FDA Pulls Many Antibacterial Soaps Off The Market: May Cause More Harm Than Good
December 16, 2016
As many people may know, the looming risk of antibiotic resistance has been popping up across the national news in recent months. The Food and Drug Administration (FDA) just pushed to remove several antibiotic/antimicrobial soaps from the market, saying that they do not actually kill germs and may in fact add to the danger of developing resistance to antibiotics and superbugs.
Back in 2013, the FDA conducted its first bout of questioning against the effectiveness and safety of antimicrobial soaps. Antimicrobial soaps are meant to kill or inhibit the growth of microorganisms that can cause illnesses. The FDA began its line of questioning on soap manufacturers because it questioned whether or not antimicrobial soaps were more effective at killing germs than hand washing with soap and warm water. The FDA also wanted to insure that antimicrobial soaps were safe and not harmful to consumers. While the research did not find that the product was unsafe, there was not substantial evidence of the product being any more effective in its goal than regular hand soap.
Antimicrobial soaps claim to aid in the fight against common household illnesses, like a sore throat, stomach flu and the common cold. But these illnesses are caused by viruses, not bacteria, which is what antimicrobial soaps attempt to target.
Triclosan is the active ingredient in antimicrobial soaps. It is an antifungal and antibacterial compound. Triclosan was first added to antimicrobial and antibacterial soaps in the 1980’s, to allow consumers to feel extra protected against potentially harmful and dangerous household germs. In order for Triclosan to be effective in killing germs, however, it has to be in a high concentration. In antibacterial soaps the amount of Triclosan present is not enough to have the intended, marketed effect of wiping out germs. Because of the low amounts of Triclosan in the products, the reverse effect actually occurs. In the human body, the bacterium is able to adapt to the amount of Triclosan that it battles and then ends up becoming resistant to the compound. When bacterium becomes resistant, that resistance is passed down genetically through families, which contributes to the phenomena of superbugs: antibiotic resistant bacteria.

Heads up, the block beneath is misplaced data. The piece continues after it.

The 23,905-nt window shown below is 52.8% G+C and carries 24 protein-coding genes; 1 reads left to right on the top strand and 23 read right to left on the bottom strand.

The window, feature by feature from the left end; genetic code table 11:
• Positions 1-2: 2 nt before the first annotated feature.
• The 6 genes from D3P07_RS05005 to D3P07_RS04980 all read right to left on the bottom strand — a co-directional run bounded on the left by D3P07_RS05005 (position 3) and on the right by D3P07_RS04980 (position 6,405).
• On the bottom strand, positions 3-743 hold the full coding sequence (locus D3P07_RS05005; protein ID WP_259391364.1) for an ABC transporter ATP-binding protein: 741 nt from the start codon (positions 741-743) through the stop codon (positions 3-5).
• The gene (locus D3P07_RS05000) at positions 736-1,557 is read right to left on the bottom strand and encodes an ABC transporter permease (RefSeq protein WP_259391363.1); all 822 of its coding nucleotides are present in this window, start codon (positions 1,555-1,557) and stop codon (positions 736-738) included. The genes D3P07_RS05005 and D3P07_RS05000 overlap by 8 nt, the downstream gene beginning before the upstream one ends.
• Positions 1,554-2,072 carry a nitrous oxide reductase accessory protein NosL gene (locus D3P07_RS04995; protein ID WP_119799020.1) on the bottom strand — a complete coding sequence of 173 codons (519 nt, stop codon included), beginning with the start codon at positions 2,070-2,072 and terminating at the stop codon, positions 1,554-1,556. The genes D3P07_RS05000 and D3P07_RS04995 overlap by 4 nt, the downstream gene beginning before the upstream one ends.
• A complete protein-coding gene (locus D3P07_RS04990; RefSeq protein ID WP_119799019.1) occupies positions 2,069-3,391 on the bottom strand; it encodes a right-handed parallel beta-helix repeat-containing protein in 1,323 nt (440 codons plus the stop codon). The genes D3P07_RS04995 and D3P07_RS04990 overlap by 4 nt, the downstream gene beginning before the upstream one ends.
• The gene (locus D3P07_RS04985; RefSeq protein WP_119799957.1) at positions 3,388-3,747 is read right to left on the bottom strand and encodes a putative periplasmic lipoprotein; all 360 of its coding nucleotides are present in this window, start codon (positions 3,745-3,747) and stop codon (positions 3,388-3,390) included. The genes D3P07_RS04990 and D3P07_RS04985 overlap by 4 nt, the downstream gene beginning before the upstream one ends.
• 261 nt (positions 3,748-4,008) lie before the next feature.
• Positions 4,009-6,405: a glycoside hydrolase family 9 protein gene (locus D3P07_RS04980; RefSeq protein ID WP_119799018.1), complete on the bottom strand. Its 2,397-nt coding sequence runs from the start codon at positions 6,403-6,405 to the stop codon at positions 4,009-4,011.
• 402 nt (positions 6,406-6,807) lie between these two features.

Because of the serious dangers this type of antibiotic resistance poses to people throughout the U.S., the FDA has implemented a ban that will begin in 2017. Triclosan, as well as 17 other chemical compounds that contain germ killing properties, will be disallowed from household, consumer products. The FDA reminds people that warm water and regular soap are effective in removing germs from the surface of the skin. The removal of germs from the skin’s surface does not allow for bacteria to become antibiotic resistant, instead it simply prohibits it from entering the body and contributing to an illness. While many soap manufacturers are disappointed with the impending FDA ban, scientists and researchers alike support it and believe that it will help diminish the likelihood of superbugs, therefore keeping people safe and healthy.
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